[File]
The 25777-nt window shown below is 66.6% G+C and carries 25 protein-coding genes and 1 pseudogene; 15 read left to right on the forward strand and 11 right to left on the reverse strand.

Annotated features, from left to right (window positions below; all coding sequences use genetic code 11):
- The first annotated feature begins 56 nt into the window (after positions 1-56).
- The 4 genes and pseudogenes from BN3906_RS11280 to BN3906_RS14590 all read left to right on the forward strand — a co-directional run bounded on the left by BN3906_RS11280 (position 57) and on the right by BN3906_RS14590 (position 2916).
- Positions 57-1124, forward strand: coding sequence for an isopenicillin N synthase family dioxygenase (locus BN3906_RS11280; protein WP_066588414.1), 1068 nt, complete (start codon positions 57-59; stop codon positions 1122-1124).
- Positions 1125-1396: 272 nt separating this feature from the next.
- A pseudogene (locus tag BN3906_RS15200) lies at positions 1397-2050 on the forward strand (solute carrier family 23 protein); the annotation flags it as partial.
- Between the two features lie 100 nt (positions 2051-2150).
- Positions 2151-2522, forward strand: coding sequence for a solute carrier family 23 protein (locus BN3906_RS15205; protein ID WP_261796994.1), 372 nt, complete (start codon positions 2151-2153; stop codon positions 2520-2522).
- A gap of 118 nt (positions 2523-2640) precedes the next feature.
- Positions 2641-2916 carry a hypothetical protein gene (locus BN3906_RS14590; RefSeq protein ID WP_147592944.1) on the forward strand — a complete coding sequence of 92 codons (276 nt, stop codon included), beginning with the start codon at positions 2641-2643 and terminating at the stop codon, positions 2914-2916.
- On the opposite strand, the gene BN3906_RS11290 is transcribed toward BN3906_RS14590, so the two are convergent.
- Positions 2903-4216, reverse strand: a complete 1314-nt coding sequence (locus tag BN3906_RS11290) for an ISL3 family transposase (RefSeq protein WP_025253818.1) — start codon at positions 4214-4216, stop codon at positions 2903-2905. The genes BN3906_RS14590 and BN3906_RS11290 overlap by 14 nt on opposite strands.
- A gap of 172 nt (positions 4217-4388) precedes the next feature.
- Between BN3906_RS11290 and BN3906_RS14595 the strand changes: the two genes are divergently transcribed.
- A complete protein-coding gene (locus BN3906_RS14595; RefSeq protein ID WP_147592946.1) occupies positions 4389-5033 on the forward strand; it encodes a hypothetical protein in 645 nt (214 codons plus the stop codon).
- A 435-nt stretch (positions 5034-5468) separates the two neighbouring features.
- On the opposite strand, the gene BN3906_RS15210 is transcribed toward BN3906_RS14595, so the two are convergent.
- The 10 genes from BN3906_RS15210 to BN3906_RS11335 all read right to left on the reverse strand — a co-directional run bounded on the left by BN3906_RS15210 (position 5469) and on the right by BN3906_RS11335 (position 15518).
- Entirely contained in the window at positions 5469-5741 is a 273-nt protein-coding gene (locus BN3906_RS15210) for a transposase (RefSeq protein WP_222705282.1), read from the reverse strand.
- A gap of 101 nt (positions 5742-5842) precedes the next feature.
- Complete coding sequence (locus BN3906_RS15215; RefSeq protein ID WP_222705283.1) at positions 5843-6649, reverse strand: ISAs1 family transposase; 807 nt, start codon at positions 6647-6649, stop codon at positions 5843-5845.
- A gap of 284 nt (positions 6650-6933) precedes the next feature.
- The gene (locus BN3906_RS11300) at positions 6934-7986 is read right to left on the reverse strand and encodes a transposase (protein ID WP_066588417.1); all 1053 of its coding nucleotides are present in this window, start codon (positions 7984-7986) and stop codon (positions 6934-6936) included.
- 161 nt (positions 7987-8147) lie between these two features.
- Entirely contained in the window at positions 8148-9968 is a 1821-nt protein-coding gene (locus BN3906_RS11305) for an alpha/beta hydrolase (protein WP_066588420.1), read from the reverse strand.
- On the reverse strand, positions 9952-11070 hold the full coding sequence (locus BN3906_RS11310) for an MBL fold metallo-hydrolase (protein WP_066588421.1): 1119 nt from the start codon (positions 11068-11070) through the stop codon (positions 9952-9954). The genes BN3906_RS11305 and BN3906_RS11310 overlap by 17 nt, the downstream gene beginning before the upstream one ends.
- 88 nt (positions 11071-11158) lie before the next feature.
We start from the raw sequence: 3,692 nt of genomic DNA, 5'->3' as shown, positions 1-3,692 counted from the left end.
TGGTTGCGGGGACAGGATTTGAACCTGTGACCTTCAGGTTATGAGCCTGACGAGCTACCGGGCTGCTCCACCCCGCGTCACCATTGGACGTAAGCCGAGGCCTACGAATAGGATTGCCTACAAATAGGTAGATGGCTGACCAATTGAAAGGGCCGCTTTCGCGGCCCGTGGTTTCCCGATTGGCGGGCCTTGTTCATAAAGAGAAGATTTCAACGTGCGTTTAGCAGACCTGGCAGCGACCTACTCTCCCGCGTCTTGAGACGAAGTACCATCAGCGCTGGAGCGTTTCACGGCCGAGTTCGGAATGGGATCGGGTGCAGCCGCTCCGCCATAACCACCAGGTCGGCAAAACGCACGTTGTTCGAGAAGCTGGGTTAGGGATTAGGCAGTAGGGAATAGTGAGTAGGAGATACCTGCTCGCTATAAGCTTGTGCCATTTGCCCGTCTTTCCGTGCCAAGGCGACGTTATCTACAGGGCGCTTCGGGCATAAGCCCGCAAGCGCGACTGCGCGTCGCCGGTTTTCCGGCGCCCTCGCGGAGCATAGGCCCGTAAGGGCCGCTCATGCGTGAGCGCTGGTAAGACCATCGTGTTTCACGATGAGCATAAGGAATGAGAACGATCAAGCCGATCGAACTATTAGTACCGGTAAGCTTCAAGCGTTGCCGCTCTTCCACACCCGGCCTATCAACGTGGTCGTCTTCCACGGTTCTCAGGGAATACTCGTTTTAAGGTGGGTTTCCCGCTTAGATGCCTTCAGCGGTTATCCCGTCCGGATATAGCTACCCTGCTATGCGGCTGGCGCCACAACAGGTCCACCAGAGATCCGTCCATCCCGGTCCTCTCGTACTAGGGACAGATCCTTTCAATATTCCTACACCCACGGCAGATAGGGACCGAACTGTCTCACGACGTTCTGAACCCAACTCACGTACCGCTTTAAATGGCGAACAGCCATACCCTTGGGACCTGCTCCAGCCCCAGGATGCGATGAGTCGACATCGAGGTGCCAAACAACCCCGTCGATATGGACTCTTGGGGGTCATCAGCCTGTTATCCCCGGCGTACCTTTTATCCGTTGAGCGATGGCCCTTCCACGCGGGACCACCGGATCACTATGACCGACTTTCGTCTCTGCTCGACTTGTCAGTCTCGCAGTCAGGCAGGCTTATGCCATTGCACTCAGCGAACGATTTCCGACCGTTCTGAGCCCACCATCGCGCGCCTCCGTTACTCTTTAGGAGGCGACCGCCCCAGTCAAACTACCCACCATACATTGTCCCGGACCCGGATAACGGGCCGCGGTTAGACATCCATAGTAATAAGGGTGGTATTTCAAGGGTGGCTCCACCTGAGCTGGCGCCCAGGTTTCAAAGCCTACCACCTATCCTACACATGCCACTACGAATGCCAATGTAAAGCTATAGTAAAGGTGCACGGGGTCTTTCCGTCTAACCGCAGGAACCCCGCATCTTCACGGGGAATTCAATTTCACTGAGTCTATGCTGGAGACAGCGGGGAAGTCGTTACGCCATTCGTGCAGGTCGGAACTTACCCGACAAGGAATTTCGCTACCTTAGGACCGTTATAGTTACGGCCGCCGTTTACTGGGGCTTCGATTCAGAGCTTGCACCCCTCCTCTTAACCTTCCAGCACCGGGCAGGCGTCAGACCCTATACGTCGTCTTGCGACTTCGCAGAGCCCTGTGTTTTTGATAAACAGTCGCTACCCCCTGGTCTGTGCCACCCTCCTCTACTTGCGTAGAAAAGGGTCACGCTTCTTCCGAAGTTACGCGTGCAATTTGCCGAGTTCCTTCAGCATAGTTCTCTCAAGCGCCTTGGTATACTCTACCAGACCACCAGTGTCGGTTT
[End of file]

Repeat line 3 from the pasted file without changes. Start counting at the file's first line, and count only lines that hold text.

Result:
- The first annotated feature begins 56 nt into the window (after positions 1-56).